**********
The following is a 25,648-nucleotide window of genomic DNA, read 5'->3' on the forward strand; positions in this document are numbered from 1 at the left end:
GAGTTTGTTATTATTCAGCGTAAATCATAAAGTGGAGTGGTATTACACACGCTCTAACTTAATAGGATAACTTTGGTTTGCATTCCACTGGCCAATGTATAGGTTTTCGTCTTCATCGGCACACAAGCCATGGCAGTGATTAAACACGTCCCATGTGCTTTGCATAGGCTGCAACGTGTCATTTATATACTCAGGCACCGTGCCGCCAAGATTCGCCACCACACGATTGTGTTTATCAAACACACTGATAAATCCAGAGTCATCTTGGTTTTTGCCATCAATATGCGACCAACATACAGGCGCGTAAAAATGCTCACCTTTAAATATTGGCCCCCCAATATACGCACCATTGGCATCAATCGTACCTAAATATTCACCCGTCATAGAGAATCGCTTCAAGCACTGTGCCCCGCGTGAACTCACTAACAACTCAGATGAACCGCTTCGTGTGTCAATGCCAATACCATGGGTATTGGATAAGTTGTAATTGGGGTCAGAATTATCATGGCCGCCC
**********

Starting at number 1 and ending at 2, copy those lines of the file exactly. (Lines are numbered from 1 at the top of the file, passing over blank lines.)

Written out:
The following is a 25,648-nucleotide window of genomic DNA, read 5'->3' on the forward strand; positions in this document are numbered from 1 at the left end:
GAGTTTGTTATTATTCAGCGTAAATCATAAAGTGGAGTGGTATTACACACGCTCTAACTTAATAGGATAACTTTGGTTTGCATTCCACTGGCCAATGTATAGGTTTTCGTCTTCATCGGCACACAAGCCATGGCAGTGATTAAACACGTCCCATGTGCTTTGCATAGGCTGCAACGTGTCATTTATATACTCAGGCACCGTGCCGCCAAGATTCGCCACCACACGATTGTGTTTATCAAACACACTGATAAATCCAGAGTCATCTTGGTTTTTGCCATCAATATGCGACCAACATACAGGCGCGTAAAAATGCTCACCTTTAAATATTGGCCCCCCAATATACGCACCATTGGCATCAATCGTACCTAAATATTCACCCGTCATAGAGAATCGCTTCAAGCACTGTGCCCCGCGTGAACTCACTAACAACTCAGATGAACCGCTTCGTGTGTCAATGCCAATACCATGGGTATTGGATAAGTTGTAATTGGGGTCAGAATTATCATGGCCGCCC